Cyanogen Inc. will shut down on 31st December, 2016

Cyanogen services shutting down by the end of year 2016

Cyanogen Inc. will shut down on 31st December, 2016
Cyanogen Inc. shutting down 
Cyanogen which was the corporate extension of CyanogenMod started by Steve Kodnik which developed customized version of Android OS to run on a range of smartphone from Nexus to YU has announced that it will shut down all its operations and related services by year's end. The announcement came from the official blog of Cyanogen Inc. with small post regarding the services shut down. The post read:
As part of the ongoing consolidation of Cyanogen, all services and Cyanogen-supported nightly builds will be discontinued no later than 12/31/16. The open source project and source code will remain available for anyone who wants to build CyanogenMod personally.
CyanogenMod which started a revolution in custom Android OS development lead to formation of Cyanogen Inc. which was aimed at shipping CM out of the box as well as extending the availability of the CM ROMs and initially it was able to do so very successfully. The Cyanogen OS at one time was shipping out of the box in over a dozen of devices including Zuk, YU, OnePlus and many more. This success lead Kirt McMaster, CEO of Cyanogen to claim that in few years span they intend to take Android 'away' from Google. A very bold claim for anyone to make. The company at time refused a buyout offer of $1.2 billion from the Google. However all of this has now come crashing down due to the internal conflict between the number #1 and number #2 of the company. Both of them with their own vision of the company finally lead to public fall out between Steve Kodnik and McMaster last month when Kodnik parted its' way from Cyanogen and released a public statement as below:
Now what?
I've been pretty quiet about the stuff that's been going on but I'm at least ready to tell the short version and hopefully get some input on what to do next because CM is very much affected. 
We started the Inc with the intent to bring CM to more people and ship on devices out of the box. I hired everyone I knew, including a lot of community folks, moved everyone to Seattle and we got to work. We got the project in order after years of technical debt, and started to have some successes with our first devices. We also had a lot of supporters and next steps to get where we needed to be. We were able to raise a lot more money thanks to the good work done by the community and the company, but money always changes things.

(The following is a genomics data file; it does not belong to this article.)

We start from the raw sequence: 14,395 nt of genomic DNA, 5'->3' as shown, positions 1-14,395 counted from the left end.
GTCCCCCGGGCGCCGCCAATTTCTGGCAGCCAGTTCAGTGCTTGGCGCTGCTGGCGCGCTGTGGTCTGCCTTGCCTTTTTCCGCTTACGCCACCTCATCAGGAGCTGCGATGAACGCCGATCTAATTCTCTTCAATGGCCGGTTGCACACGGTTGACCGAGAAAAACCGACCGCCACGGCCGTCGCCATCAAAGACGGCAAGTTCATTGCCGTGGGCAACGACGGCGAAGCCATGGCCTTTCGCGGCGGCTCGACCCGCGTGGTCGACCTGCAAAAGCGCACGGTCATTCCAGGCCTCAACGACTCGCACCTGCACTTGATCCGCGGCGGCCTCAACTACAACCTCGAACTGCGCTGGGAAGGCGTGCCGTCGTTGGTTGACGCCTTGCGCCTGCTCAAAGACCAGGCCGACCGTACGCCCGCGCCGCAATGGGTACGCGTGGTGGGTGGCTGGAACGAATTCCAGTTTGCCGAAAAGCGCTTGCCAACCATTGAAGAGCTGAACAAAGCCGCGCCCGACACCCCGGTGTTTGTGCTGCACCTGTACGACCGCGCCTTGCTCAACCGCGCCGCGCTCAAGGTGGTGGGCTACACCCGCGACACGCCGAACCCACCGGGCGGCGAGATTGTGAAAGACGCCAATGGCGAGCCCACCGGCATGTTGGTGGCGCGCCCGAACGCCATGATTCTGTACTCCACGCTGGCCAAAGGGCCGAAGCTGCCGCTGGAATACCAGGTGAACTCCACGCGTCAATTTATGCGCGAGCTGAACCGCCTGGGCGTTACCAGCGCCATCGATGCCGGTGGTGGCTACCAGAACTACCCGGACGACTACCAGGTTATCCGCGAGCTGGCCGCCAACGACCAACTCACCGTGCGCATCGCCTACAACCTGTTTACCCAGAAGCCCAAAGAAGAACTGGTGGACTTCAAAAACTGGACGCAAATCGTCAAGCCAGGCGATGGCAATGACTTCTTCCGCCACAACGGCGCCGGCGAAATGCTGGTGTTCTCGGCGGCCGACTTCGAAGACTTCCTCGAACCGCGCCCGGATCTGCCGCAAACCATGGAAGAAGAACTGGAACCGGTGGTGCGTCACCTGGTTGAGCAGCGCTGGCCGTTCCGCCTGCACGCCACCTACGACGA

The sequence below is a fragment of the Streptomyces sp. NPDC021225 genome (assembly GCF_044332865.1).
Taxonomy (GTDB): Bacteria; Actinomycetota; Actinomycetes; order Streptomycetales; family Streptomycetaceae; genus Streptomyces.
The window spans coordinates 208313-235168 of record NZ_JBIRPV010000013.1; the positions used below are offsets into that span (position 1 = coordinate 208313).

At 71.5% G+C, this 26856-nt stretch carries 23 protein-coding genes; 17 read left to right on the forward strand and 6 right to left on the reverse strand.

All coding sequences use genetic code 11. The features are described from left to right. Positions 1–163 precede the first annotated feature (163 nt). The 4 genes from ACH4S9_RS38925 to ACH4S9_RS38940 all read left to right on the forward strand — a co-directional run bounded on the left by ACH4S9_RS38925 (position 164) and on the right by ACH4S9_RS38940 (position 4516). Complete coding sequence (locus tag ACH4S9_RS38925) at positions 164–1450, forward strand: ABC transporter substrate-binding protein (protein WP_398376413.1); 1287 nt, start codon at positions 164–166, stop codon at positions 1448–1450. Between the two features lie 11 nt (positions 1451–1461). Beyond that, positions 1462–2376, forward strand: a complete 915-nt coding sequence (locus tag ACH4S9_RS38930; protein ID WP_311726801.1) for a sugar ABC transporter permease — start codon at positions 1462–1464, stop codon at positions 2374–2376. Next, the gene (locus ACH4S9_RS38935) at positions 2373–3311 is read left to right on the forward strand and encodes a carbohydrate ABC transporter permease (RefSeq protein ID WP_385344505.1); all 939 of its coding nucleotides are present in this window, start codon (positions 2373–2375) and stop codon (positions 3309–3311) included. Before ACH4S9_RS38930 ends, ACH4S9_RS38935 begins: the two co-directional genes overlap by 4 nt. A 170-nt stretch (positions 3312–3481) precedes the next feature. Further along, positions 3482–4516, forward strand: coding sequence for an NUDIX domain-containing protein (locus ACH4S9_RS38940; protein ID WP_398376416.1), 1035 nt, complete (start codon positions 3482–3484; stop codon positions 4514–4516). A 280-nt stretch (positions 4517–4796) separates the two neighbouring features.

Unfortunately once we started to see success, my co-founder apparently became unhappy with running the business and not owning the vision. This is when the "bullet to the head" and other misguided media nonsense started, and the bad business deals were signed. Being second in command, all I could do was try and stop it, do damage control, and hope every day that something new didn't happen. The worst of it happened internally and it became a generally shitty place to work because of all the conflict. I think the backlash from those initial missteps convinced him that what we had needed to be destroyed. By the time I was able to stop it, I was outgunned and outnumbered by a team on the same mission. We essentially stopped shipping after awhile because there ended up being two sides, split between the original vision and this new amorphous blob that nobody could figure out let alone build. Eventually I tried to salvage it with a pivot that would have brought us closer to something that would have worked, but the new guys had other plans. With plenty of cash in the bank, the new guys tore the place down and will go and do whatever they are going to do. It's probably for the best and I wish them luck, but what I was trying to do, is over. 
Boo hoo, right? I fucked up and got fucked over. It's the Silicon Valley way isn't it? First world problems in the extreme? It hurts, a lot. I lost a lot of friends, and I'm truely sorry to everyone I let down. I wish I had made different choices and trusted different people (especially one in particular early on), but all I care about now is figuring out what to do next.
A big part of "next" is CM. It costs a lot of money to keep the servers running at this scale, and I figure we have about two months to GTFO. There are also IP issues. And the haters are getting to be too much to handle. On the other hand, it's been a huge part of my life for 8 years now and I don't want to let go of it.
A few questions for the community first.. 
1. Should we keep going? Is it worth it? I'm sure I can crowdfund the project, especially if we did something like "Darkside" and really revitalized it. I'm not sure of the endgame yet, though. 
2. The main IP is the brand and trademarks. I don't know if I can get it back without a fight, and I'm tired of fighting. We will likely need to fork and rebrand, which might not be a bad thing. Would you support it? 
3. If we reboot, what should we do differently? 
4. The rest of the ROM community seems to be highly dependent on us, but simultaneously wants us dead. How on earth do you fix this? 
5. WWJBQD?
Thanks for listening :(
The above post courtesy of AndroidPolice.com makes the situation of internal conflict abundantly clear that this was bound to happen sooner or later.

What this means as s Cyanogen user is that there will be no update nightlies or otherwise after 31st December. CyanogenMod which is now mostly community oriented program will continue to work however even they've raised concern about the future given that CM was dependent on Cyanogen for servers, framework etc. There is no word as of yet what future holds for the Cyanogen. For now we can just wait for the situation to unfold.

source | via

Powered by Blogger.